Neil Faulkner looks at the centuries following 1000 BCE when the scale of civilisation and empire exploded as the productivity of iron tools boosted the surpluses available to Iron Age empire-builders.
The constant rise and fall of Bronze age societies was a product of their wasteful, crisis ridden nature. But in the barbarian periphery around 1300 BCE an industrial revolution had begun that was to transform the world.
The complex societies that emerged from the division of society into classes also created societies that were wasteful, violent, stagnant and crisis prone. Understanding why is the key to how history happens argues Neil Faulkner.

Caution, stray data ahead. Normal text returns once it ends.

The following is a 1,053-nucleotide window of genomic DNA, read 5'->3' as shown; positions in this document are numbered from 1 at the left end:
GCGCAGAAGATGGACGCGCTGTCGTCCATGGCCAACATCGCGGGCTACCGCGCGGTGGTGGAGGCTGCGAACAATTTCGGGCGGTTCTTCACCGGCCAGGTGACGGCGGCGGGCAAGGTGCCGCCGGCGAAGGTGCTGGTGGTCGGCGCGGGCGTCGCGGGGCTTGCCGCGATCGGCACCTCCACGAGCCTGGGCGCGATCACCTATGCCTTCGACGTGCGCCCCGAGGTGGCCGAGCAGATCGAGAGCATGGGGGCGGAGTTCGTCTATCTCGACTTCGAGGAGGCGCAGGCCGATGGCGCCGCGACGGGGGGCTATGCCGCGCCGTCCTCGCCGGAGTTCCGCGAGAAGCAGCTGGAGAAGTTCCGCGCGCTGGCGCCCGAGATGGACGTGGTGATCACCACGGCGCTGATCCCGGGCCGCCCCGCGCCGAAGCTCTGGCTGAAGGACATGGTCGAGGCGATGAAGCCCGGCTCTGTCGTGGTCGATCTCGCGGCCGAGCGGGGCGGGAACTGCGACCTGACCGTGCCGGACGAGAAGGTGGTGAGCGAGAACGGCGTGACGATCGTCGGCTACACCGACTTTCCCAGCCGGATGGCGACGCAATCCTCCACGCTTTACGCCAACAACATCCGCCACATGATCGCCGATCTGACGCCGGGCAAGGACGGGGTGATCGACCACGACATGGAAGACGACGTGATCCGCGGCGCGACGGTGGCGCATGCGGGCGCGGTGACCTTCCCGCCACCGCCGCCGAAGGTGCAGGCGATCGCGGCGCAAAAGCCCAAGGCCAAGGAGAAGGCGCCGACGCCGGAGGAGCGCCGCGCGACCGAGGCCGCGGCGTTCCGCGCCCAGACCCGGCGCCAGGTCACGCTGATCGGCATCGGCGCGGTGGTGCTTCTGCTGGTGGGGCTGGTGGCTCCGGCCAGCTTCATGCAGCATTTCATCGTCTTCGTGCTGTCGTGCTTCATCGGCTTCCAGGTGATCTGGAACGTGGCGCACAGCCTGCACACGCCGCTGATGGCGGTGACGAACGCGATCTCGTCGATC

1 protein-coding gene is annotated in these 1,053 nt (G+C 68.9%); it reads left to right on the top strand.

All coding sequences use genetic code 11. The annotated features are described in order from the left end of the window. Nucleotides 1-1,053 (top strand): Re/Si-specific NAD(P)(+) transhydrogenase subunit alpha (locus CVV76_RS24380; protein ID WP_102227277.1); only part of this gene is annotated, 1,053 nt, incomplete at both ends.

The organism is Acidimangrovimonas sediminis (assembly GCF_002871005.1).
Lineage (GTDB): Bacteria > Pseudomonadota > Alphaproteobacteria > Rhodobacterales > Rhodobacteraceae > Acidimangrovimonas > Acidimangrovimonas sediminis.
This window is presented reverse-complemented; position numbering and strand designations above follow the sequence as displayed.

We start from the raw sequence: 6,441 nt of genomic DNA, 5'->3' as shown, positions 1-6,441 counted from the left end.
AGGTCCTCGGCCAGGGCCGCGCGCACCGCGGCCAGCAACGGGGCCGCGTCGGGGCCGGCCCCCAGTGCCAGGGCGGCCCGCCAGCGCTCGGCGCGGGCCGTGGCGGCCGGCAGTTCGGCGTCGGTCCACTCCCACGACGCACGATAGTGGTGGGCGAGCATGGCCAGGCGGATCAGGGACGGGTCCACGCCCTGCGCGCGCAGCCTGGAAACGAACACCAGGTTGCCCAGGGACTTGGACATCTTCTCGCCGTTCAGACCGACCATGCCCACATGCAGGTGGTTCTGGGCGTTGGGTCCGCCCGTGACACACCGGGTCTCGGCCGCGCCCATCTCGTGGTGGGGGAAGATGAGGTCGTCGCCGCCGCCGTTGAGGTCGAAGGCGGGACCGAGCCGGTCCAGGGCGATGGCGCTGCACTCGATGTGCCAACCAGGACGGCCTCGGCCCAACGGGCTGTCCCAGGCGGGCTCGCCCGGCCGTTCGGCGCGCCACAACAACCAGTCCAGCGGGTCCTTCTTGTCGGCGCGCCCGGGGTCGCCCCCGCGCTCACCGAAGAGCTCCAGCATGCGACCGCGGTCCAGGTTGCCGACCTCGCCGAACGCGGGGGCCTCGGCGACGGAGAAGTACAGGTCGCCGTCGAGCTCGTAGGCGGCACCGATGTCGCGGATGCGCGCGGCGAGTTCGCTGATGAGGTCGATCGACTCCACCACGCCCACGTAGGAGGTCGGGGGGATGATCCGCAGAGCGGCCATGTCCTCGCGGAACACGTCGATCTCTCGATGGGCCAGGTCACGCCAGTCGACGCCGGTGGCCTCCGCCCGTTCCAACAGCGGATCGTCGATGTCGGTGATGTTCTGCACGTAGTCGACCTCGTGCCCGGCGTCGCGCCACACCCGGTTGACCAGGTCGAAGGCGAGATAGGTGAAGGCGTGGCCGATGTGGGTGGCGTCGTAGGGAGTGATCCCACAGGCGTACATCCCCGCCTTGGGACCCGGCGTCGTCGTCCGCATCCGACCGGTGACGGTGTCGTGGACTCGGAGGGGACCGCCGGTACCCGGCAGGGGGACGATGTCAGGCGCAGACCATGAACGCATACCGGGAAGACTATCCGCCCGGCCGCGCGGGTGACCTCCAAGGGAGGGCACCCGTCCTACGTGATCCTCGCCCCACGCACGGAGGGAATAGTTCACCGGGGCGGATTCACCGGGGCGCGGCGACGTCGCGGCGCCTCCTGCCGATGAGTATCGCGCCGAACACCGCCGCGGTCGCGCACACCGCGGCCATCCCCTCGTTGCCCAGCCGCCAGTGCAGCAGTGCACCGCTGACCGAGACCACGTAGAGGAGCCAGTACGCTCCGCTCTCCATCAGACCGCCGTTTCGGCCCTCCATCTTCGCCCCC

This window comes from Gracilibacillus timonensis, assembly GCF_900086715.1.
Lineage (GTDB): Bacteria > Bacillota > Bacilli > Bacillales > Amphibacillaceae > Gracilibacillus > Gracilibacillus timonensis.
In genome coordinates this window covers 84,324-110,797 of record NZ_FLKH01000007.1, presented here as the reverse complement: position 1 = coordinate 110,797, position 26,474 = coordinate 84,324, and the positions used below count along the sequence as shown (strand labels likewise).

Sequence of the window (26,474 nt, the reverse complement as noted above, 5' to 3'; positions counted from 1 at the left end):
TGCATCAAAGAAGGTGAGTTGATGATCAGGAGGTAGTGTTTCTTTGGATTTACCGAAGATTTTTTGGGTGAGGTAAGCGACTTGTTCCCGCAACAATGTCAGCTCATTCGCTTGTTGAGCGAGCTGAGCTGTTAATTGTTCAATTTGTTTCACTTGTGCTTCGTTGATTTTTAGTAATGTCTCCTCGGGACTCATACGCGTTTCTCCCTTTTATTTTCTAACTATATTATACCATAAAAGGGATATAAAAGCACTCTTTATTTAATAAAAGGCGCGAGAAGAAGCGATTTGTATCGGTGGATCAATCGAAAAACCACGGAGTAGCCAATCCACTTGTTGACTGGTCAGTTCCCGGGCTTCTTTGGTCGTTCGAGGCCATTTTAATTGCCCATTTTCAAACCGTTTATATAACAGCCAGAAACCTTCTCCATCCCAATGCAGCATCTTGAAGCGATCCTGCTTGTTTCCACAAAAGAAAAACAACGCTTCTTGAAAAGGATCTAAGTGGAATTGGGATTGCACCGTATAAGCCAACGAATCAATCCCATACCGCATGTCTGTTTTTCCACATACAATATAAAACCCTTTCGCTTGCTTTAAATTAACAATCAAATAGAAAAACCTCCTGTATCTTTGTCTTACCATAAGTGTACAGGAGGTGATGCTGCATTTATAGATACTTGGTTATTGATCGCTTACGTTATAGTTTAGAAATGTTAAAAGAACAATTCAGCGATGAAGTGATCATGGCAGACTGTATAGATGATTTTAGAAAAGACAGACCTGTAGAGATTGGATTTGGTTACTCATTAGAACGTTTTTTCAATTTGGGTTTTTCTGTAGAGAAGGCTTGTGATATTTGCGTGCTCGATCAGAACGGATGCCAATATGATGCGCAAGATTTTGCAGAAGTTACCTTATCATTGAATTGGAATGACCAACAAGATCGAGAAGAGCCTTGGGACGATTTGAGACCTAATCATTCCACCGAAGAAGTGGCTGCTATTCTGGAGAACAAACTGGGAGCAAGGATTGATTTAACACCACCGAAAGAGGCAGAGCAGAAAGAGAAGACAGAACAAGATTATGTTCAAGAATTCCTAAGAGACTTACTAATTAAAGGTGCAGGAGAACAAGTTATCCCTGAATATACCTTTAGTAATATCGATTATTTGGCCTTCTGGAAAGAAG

The Early Neolithic economy was doomed by insoluble contradictions. Technique was primitive and wasteful. Society lacked reserves against natural disaster and hard times. Virgin land ran out as old fields were exhausted and populations grew.
In part three of Neil Faulkner's Marxist history series he reveals how the advent of farming lead to primitive communistic societies who through land depletion and scarcity of resources would be forced into global war.
In the second of his regular series Neil Faulkner reveals the incredible innovation and adaptability of our ancient ancestors, their unique combination of language and imagination and how cultures formed to fit the different environments in which early societies lived and worked.